“Sex Ed Not Required In Indian Schools” – Why This Is Wrong Advice!

The RSS linked SSUN - Shiksha Sanskriti Utthan Nyas recently stated that sex education is not a requirement for schools. We disagree.

The RSS linked SSUN – Shiksha Sanskriti Utthan Nyas recently stated that sex education is not a requirement for schools. We disagree.

Recently the RSS affiliate Shiksha Sanskriti Utthan Nyas (SSUN) made a recommendation to the government in India that sex education must not be mandatory for all students in schools. What they recommend instead is ‘need-based counselling’ to the parents of teenagers and students with ‘specific issues’, and that schools mustn’t have sex education as a subject, or as any part of the school curriculum.

Ironically enough they use the term ‘sex education’ several times in the statement against it, and do not offer a suitable replacement or alternative.

The SSUN founded by RSS educationist and historian Dinanath Batra has been a staunch advocate of the view that educational institutions in India must include various tenets of India’s traditional knowledge system. They want the focus to be shifted to the Vedas and ancient Indian philosophy.

A myopic view of the issue

Sex education sadly is still being labelled as a ‘western idea’. The SSUN spokesperson said in his statement that wherever it has been implemented it has had a “bad effect.”

Currently schools in India do inculcate and impart life skills included in the overall school curriculum, and this is integrated across various subjects and classes, and has an age appropriate basic sexual education component too.

Ironical as it may sound that a country still fighting menstrual taboos, reproductive rights issues, rights of LGBTQIA, and social taboos like marital rape is being asked to not even start conversations about sexual identity, consent and sexual etiquette and sexual violence in the education system.

Most men and women in India who were in schools till about 1990s did not have any access to sex education in the curriculum. Even the chapters in biology about male and female anatomy were often left for ‘homework’ or ‘self-study’, as most educators refused to use the images and texts in classrooms pertaining to genitals and sexual reproduction.

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Across the world, education systems are striving to be inclusive, yet a public body is making a suggestion here which is almost like stepping back through time and cancelling out a positive change that came about only as a result of a persistent and long drawn battle by educational thinkers, crusaders and academicians.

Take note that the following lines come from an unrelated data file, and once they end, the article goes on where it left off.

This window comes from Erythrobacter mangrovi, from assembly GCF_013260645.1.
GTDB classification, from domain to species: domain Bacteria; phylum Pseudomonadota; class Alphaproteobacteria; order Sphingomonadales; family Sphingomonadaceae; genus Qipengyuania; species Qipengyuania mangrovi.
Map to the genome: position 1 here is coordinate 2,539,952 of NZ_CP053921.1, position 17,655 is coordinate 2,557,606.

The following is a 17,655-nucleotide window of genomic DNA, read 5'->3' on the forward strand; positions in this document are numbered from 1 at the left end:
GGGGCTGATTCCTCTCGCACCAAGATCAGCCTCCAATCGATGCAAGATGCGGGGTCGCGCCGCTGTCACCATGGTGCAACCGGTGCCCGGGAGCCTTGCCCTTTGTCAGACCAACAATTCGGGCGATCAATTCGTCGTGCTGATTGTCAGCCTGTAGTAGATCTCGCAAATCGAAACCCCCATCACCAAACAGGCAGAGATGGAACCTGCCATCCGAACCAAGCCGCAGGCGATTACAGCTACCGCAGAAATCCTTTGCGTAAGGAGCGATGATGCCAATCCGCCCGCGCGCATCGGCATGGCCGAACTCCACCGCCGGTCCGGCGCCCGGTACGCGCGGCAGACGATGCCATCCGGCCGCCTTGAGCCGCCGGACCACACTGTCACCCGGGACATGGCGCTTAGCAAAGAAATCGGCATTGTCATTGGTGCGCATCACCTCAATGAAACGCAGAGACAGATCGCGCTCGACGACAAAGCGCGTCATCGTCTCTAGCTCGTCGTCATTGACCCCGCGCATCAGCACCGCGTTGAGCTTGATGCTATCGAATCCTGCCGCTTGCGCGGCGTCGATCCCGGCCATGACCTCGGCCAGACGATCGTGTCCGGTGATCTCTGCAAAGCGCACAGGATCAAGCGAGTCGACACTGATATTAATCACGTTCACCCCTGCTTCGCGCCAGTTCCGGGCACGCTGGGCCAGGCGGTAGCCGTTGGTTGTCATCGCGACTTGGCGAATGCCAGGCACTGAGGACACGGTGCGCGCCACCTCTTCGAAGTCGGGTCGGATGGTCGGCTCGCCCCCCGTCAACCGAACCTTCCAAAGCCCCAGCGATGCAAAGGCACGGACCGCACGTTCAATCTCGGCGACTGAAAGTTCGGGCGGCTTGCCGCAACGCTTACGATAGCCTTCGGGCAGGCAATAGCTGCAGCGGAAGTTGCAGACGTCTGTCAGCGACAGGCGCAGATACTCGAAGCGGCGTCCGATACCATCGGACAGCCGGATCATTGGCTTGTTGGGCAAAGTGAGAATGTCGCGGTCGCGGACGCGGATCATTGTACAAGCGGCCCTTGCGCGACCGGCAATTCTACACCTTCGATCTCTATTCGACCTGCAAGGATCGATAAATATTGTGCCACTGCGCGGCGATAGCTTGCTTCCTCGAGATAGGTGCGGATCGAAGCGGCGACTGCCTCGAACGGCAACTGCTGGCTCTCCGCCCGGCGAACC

How does a lack of proper sex ed harm?

A series of tweets by VictimFocus founder and Twitter influencer Dr. Jessica Eaton spoke about the stigma in sexual education in the UK. She said that teachers are unfortunately falling into sexist taboos and thus shying away from naming female anatomy parts like the vagina in classes. This bad or ill-equipped sex ed might do more damage than creating awareness in class rooms, and further stigmatise the issue.

Check out the thread of tweets here:

This has brought the focus back on the issues of shame and fear associated with sexual learning, more so in conventional societies like ours.

We believe that instead of empowering the students and making them aware, this exposure might make the teenagers/pre-teens curious and lead to sexual experimentation and ‘moral downfall’. Some even blame this component of education for rising sexual crimes which is again a prejudice.

The National Education Policy

The National Education Policy draft prepared by the RK Kasturirangan committee constituted by the centre, submitted it to the Indian HRD Minister Mr. Ramesh Pokhriyal Nishank in May 2019.

It clearly states the need for the inclusion of sex education especially in secondary school studies and suggests topics ranging from consent, respect and safety of women, family planning, harassment to the prevention of various sexually transmitted diseases as well.

The National Education Policy draft was made public by the HRD ministry, and it was indicated that only after considering the suggestions from the general public, and consultation with experts shall this be finalised as government policy. The Minister said that the ministry had received as many as 1,50,000 suggestions from the public and diverse stakeholders in education and academics.

What happens after this, is to be seen.

Image source: shutterstock

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About the Author

Pooja Priyamvada

Pooja Priyamvada is an author, columnist, translator, online content & Social Media consultant, and poet. An awarded bi-lingual blogger she is a trained psychological/mental health first aider, mindfulness & grief facilitator, emotional wellness trainer, reflective read more...

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